«Estudio prospectivo de resultados de la artroplastia de Swanson de la articulación metacarpofalange para la mano reumatoidea.»
Kevin C. Chung, MD
Sandra V. Kotsis, MPH
H. Myra Kim, ScD
Purpose Destruction and dislocation of the metacarpophalangeal (MCP) joints are common occurrences in patients with rheumatoid arthritis (RA). Disruption of the support ligaments around the MCP joints and ulnar deviation of the fingers affect hand function and hamper the ability to perform activities of daily living. A common surgical intervention is the Swanson Metacarpophalangeal Joint Arthroplasty (SMPA), which restores alignment of the fingers.
Methods We conducted a prospective study with 16 patients to determine outcomes of this procedure. We present our data from the 6-month and 1-year follow-up periods.
Results Functional assessment by grip strength, pinch strength, and Jebsen-Taylor Test did not improve significantly when compared with preoperative values. Subjective assessment by the Michigan Hand Outcomes Questionnaire (MHQ), however, did improve significantly. Large improvements were seen in the function, activities of daily living, aesthetics, and patient satisfaction domains, with preoperative to 1-year postoperative score improvements of 26, 42, 57, and 43 points, respectively, based on a 100-point scale. Ulnar drift significantly decreased 1 year after surgery by an average of 24° and MCP joint range of motion increased, but this change was not significant.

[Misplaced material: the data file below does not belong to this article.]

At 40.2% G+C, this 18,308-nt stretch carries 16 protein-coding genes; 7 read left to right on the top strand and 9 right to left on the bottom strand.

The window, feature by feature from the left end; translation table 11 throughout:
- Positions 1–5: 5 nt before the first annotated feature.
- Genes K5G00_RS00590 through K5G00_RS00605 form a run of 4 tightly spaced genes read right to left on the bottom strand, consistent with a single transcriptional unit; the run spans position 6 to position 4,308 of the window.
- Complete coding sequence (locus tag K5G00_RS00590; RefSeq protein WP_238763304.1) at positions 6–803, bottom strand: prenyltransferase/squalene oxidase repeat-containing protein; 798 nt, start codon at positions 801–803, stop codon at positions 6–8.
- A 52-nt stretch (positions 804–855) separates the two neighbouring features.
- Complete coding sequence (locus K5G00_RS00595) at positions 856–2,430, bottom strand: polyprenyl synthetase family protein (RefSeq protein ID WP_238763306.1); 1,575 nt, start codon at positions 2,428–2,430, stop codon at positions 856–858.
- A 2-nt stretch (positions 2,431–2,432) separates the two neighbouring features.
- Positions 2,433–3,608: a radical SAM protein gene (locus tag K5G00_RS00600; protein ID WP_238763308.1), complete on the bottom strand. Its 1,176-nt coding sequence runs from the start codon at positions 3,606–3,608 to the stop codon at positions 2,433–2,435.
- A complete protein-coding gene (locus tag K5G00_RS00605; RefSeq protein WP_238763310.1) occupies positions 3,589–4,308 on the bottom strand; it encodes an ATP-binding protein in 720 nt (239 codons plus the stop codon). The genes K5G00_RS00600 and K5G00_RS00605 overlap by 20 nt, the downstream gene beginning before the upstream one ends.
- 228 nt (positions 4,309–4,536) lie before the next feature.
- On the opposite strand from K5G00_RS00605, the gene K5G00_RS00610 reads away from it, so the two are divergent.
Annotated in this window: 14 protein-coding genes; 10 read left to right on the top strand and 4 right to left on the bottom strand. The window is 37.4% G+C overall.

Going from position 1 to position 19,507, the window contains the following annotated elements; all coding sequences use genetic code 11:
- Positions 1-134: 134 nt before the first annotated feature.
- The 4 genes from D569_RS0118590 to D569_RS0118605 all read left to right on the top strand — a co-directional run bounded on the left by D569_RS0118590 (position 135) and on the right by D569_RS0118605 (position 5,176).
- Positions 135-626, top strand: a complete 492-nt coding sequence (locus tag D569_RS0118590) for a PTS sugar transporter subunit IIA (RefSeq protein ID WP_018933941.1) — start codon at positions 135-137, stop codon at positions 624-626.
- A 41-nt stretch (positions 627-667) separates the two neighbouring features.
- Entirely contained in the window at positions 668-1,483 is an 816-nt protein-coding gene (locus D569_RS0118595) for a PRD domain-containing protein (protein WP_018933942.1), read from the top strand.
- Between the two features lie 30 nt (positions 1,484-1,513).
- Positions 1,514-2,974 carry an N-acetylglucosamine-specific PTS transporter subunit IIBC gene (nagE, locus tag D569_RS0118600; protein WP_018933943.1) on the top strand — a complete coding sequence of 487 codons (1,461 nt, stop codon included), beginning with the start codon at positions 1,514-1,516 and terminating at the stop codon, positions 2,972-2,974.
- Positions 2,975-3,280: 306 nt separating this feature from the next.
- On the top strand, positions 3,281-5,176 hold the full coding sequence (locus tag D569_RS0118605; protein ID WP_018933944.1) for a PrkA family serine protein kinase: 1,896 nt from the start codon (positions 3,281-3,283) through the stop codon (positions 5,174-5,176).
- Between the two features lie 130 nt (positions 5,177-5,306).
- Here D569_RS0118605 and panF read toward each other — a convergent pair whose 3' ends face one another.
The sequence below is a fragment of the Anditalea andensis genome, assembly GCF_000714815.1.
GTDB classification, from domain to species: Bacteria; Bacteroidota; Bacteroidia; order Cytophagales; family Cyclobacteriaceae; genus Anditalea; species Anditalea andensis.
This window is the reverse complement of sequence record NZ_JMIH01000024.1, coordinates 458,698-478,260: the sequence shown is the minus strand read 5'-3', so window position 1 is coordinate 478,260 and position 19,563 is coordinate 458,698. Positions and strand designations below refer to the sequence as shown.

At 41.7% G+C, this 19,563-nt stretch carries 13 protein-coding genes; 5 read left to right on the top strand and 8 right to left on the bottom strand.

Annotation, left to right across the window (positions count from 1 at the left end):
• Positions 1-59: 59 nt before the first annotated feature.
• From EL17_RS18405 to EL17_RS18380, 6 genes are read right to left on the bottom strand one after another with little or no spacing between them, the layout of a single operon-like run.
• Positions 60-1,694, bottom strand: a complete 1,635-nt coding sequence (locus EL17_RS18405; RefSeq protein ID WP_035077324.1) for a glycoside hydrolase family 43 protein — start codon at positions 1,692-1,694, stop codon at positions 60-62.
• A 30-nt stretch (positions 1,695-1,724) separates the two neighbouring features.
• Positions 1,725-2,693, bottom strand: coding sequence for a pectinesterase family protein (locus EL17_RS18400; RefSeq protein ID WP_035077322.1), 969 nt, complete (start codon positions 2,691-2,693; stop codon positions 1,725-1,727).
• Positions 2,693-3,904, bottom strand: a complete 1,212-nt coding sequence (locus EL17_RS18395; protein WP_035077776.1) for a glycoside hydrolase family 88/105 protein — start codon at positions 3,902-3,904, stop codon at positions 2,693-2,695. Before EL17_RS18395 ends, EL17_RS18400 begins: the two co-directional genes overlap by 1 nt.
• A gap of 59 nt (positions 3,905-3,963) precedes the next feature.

Conclusions Our data show that patients with RA who underwent SMPA had significant improvements in patient-reported outcomes at the 1-year interval. Continued follow-up evaluation of this cohort will determine whether these improvements are maintained in the long term.
The Journal of Hand Surgery. July 2004. Volume 29. Number 4.